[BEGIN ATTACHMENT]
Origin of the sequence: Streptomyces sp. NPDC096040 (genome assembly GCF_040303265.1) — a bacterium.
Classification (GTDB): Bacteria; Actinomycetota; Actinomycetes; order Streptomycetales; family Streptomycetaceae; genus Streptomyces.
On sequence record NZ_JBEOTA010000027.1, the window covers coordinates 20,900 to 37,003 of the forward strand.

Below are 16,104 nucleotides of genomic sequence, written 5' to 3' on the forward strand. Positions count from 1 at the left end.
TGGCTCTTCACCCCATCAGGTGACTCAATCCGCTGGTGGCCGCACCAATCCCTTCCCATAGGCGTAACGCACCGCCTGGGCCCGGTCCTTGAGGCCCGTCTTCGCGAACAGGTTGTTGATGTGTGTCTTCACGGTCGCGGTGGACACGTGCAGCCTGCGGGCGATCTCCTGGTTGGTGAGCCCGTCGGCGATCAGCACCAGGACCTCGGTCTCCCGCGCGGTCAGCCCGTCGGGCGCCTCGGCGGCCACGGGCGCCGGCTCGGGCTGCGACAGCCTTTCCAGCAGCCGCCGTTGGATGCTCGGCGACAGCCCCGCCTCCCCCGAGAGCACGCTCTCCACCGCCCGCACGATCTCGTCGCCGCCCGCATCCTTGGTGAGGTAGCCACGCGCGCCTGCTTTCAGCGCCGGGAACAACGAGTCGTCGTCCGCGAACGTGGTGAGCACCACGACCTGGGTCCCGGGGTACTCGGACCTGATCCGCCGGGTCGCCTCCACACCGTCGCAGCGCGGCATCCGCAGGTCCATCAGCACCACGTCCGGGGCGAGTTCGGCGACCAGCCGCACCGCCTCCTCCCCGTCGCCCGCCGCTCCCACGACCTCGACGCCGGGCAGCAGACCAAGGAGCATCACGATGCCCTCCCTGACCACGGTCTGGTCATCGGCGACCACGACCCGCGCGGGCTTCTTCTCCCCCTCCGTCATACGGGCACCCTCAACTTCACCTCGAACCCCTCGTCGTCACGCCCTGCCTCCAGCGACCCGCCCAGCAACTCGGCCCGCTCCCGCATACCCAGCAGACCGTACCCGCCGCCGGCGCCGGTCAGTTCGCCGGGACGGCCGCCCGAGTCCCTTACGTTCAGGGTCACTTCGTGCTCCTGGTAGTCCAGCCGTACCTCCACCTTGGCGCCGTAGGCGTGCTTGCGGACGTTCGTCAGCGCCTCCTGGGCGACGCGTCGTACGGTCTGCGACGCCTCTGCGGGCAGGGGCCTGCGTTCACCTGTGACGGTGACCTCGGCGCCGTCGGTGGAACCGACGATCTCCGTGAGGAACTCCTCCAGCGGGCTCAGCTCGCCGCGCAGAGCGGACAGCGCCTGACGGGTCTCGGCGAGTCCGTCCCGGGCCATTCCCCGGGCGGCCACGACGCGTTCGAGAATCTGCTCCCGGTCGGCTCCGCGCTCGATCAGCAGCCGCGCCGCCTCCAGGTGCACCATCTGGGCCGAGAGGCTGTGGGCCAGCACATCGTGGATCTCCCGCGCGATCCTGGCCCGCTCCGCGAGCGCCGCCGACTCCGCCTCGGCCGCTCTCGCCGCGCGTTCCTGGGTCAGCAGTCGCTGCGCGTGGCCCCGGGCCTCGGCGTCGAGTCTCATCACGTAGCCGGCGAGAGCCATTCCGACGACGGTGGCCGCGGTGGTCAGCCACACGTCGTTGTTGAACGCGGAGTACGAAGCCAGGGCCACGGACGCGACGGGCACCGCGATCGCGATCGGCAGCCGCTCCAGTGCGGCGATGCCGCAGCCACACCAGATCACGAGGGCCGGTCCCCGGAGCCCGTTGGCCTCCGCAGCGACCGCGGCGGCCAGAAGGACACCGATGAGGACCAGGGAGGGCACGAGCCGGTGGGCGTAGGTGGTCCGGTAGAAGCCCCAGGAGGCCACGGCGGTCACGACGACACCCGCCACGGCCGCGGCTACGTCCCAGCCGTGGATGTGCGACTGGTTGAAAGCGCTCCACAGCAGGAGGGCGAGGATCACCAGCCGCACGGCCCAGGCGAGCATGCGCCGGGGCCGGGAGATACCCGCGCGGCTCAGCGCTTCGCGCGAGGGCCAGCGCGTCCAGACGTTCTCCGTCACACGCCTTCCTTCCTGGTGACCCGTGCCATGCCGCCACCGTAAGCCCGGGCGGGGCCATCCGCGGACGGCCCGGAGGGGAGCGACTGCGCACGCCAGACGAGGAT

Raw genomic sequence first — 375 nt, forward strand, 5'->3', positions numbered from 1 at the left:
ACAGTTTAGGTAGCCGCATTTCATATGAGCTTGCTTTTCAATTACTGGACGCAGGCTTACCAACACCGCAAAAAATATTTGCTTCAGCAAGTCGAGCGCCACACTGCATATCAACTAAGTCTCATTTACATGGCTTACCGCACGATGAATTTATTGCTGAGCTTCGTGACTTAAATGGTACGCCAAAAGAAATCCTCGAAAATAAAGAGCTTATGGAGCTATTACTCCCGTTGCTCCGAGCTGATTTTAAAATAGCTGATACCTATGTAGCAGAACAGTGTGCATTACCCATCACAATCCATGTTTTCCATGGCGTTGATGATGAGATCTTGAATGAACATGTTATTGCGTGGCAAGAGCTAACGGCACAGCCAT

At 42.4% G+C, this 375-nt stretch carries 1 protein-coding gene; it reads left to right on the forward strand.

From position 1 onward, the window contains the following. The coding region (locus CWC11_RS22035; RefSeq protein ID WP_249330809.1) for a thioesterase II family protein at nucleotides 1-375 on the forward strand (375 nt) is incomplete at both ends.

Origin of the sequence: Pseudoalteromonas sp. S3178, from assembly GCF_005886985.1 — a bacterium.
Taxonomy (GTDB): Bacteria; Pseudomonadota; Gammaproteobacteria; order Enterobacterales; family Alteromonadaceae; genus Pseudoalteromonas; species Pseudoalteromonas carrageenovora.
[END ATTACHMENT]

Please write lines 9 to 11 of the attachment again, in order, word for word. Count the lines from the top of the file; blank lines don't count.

From position 1 onward, the window contains the following. The coding region (locus CWC11_RS22035; RefSeq protein ID WP_249330809.1) for a thioesterase II family protein at nucleotides 1-375 on the forward strand (375 nt) is incomplete at both ends.

Origin of the sequence: Pseudoalteromonas sp. S3178, from assembly GCF_005886985.1 — a bacterium.
Taxonomy (GTDB): Bacteria; Pseudomonadota; Gammaproteobacteria; order Enterobacterales; family Alteromonadaceae; genus Pseudoalteromonas; species Pseudoalteromonas carrageenovora.